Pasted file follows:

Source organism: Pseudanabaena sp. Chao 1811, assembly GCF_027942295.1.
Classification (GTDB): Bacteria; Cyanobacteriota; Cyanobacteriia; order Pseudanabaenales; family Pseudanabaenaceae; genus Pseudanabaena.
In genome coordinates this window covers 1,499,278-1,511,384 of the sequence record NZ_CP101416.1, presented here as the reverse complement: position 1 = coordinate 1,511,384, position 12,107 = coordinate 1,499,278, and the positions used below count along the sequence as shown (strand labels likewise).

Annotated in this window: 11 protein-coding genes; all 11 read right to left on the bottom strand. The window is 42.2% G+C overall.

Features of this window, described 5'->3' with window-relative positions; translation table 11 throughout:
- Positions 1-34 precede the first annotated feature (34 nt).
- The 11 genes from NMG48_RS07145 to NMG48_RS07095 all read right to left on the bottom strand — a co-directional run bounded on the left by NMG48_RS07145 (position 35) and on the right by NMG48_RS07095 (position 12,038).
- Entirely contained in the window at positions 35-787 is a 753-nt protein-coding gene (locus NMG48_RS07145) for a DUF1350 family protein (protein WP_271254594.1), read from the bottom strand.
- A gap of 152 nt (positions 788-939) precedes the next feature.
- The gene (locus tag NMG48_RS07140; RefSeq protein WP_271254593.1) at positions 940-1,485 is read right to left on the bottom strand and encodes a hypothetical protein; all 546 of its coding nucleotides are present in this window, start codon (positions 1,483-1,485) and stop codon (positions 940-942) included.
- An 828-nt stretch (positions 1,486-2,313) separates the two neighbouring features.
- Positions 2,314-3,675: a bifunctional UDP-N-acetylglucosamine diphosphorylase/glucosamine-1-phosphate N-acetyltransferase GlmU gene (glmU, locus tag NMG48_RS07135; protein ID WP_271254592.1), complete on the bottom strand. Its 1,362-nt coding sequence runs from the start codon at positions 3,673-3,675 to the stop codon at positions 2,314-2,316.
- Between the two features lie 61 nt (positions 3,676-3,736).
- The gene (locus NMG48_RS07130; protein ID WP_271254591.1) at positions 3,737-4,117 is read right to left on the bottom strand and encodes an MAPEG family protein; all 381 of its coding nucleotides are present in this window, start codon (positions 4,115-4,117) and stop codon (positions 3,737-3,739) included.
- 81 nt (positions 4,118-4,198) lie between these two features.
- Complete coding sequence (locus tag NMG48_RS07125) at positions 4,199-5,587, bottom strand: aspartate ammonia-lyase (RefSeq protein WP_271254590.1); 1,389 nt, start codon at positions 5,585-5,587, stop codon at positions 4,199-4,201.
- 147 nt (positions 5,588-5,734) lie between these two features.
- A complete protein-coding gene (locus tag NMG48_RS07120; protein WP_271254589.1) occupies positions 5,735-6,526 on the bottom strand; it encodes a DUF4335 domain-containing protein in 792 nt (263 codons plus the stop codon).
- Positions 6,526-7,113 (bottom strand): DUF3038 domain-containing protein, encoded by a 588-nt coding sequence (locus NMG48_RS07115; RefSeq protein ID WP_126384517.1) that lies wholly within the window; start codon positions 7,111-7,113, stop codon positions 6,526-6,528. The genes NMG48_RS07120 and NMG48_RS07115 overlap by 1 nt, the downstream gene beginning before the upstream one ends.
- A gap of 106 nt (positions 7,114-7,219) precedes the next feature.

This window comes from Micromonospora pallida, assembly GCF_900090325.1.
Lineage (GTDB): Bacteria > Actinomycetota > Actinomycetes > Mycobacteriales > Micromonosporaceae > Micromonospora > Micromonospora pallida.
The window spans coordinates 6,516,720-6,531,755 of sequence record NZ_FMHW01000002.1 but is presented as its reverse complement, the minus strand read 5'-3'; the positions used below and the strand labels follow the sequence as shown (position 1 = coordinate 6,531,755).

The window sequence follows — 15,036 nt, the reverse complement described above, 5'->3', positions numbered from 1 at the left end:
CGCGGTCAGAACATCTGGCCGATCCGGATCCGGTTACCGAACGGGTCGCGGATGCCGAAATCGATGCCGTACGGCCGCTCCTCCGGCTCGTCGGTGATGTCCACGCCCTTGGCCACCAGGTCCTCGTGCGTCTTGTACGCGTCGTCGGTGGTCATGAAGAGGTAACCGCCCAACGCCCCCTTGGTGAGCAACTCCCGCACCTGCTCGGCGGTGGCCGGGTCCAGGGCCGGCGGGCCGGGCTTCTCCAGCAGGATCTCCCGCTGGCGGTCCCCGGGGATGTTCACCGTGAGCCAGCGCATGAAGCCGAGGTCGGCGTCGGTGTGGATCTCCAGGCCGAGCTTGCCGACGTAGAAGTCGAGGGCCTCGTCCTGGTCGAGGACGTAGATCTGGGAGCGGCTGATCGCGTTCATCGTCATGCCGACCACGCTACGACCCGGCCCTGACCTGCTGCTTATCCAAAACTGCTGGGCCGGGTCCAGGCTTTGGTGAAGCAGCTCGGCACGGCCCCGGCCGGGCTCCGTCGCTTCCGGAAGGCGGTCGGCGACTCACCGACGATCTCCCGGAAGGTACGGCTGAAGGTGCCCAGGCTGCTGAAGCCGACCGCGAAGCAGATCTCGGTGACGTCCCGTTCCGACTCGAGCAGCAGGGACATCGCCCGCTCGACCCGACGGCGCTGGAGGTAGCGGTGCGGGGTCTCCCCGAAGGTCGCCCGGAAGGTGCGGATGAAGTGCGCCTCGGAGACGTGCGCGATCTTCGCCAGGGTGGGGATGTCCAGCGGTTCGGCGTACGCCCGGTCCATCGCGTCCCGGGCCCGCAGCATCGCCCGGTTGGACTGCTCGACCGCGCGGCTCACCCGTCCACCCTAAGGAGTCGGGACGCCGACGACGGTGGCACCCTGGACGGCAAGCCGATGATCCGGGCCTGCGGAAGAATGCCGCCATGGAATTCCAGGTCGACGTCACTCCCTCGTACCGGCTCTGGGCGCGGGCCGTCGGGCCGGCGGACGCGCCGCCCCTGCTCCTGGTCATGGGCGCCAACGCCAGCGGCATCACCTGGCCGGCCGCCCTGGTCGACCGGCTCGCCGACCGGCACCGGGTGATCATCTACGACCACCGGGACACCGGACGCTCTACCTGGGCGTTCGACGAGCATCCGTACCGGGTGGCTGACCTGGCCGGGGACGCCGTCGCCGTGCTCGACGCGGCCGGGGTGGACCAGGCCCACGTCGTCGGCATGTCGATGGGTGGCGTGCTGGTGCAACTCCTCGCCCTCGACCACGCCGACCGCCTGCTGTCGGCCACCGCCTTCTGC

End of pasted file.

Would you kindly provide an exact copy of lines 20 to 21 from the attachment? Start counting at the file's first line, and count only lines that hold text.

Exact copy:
- A gap of 106 nt (positions 7,114-7,219) precedes the next feature.

This window comes from Micromonospora pallida, assembly GCF_900090325.1.